When I became a vegetarian, I stopped using turkey broth and substituted a veggie gravy mix. I still add poultry seasoning.

This stuffing smells wonderful when it is baking and holds up very well for leftovers. I even like it cold! I enjoy thinking about helping the women in my family making this down through the years. My daughter helps me now, with her daughter at her side.

I think I need to get some boys in here too!

Into a large bowl, add 1/4 cup chopped onion (or two tablespoons onion powder), one stick of chopped celery ( or one tsp. celery seed), one cup of diced, chopped and peeled apple, 1/2 cup of raisins, 1/2 cup turkey gravy (or 1 package veggie gravy mixed with water as directed). Add 1/4 tsp. salt and pepper (unless you use gravy mix) and 1/4 tsp. sage and poultry seasoning. Last, add three cups of bread, either cubed or pulled into small pieces.

I have seen recipes similar to this that require sauteing. I don't do this. After the mixture is well blended, I put it all into a baking pan and bake for about 30 minutes in a 350 degree over. The apples still have a little snap. I like it that way.

I make a lot more stuffing than this each Thanksgiving because as our family has grown with children and in-laws who gather around our table, so other people have grown to love this stuffing.

Happy Thanksgiving to you and your family!

Joyce Lavene
A Haunting Dream
December 4th
www.joyceandjimlavene.com

Friday, November 16, 2012

Make Ahead Thanksgiving Dishes

We're all so busy this time of year, and it seems every bit of spare time is snatched up by some emergency, event or even exhaustion. (How'd you like that last bit of alliteration?!) So, I've dug up some links to Thanksgiving dishes you can make ahead of time. Trust me, I won't tell a soul you didn't stay up until the wee hours slaving over a hot stove.

Good Housekeeping Make Ahead Dishes

Real Simple 24 Make-Ahead Thanksgiving Recipes

Martha Stewart's Everything Thanksgiving Make-Ahead Thanksgiving Recipes

Eating Well Make-Ahead Thanksgiving Side Dishes

Fine Cooking's A Mostly Make-Ahead Thanksgiving

I hope some of these recipes will make your meal planning a little easier.


Wednesday, November 14, 2012

Me on Daytime TV

Yesterday morning, I had the pleasure of appearing on Daytime Tri-Cities. This show is fun, informative, and very friendly to local authors. Here's the link to my interview:



Here is another link from the show that features a great idea for holiday entertaining. It shows how to do indoor s'mores, covered in a variety of toppings. I have to tell you, the studio smelled heavenly with all the melting chocolate!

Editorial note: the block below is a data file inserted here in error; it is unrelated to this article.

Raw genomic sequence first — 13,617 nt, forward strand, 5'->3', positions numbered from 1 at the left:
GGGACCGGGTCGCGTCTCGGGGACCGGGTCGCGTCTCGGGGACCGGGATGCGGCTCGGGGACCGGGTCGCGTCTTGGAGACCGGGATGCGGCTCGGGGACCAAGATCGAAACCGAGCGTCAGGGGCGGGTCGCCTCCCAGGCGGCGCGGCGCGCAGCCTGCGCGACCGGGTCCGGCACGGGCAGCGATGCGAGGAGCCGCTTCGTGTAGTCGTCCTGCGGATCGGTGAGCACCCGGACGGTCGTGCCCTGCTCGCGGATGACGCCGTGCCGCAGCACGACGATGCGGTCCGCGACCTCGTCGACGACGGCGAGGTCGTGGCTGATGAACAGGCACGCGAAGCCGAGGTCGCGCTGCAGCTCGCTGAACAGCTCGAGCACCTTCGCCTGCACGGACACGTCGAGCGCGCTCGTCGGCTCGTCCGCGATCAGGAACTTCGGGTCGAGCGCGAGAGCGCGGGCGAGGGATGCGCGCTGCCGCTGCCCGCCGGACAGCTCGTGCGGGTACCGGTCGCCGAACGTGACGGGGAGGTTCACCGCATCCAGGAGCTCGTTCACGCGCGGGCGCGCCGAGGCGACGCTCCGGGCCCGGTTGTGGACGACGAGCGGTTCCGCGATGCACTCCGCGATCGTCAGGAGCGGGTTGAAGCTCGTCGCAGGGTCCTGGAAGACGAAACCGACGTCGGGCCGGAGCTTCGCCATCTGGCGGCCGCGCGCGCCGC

http://www2.daytimetricities.com/lifestyles/2012/nov/13/1/smore-kisses-with-ella-74193-vi-43492/

Tuesday, November 13, 2012

Charlie's Squash

Charlie has been cooking more lately, and he's quite good at it. He discounts what he does, but I don't!

The other evening, I came in from some place or another, and he had dinner on the table. The main dish was this wonderful squash.

Our #2 grandson was over, so Charlie cut an acorn squash into thirds. He filled the cavities with vegan margarine and split a tomato into thirds and added them. Then he put it into the microwave. He says he put it on "beverage" about four times. That would make it about six minutes, pausing every minute-and-a-half (you can make it every minute). He said it cooks better that way than if you just do the whole time all the way through.

Let me tell you, it was DELICIOUS! Go, Charlie, go!

Marian Allen
Fantasies, mysteries, comedies, recipes

Friday, November 9, 2012

Leftover Halloween Candy

Do you have any leftover Halloween candy? Here are some suggestions on what to do with it:

The Daily Meal - What to Do With Leftover Halloween Candy

Wisebread's 10 Things to Do With Leftover Halloween Candy

Boston Daily's What To Do With Leftover Halloween Candy

20 Uses for Leftover Halloween Candy

I generally put any leftover (and clearance) Halloween candy in my children's lunches until Christmas break rather than use it to flavor vodka or make brownies. What do you do with yours?





Wednesday, November 7, 2012

Congratulations to.....

The winner of my drawing for a free, signed copy of BURTON THE SNEEZING COW is....drum roll please......Lisa R! Congratulations Lisa R.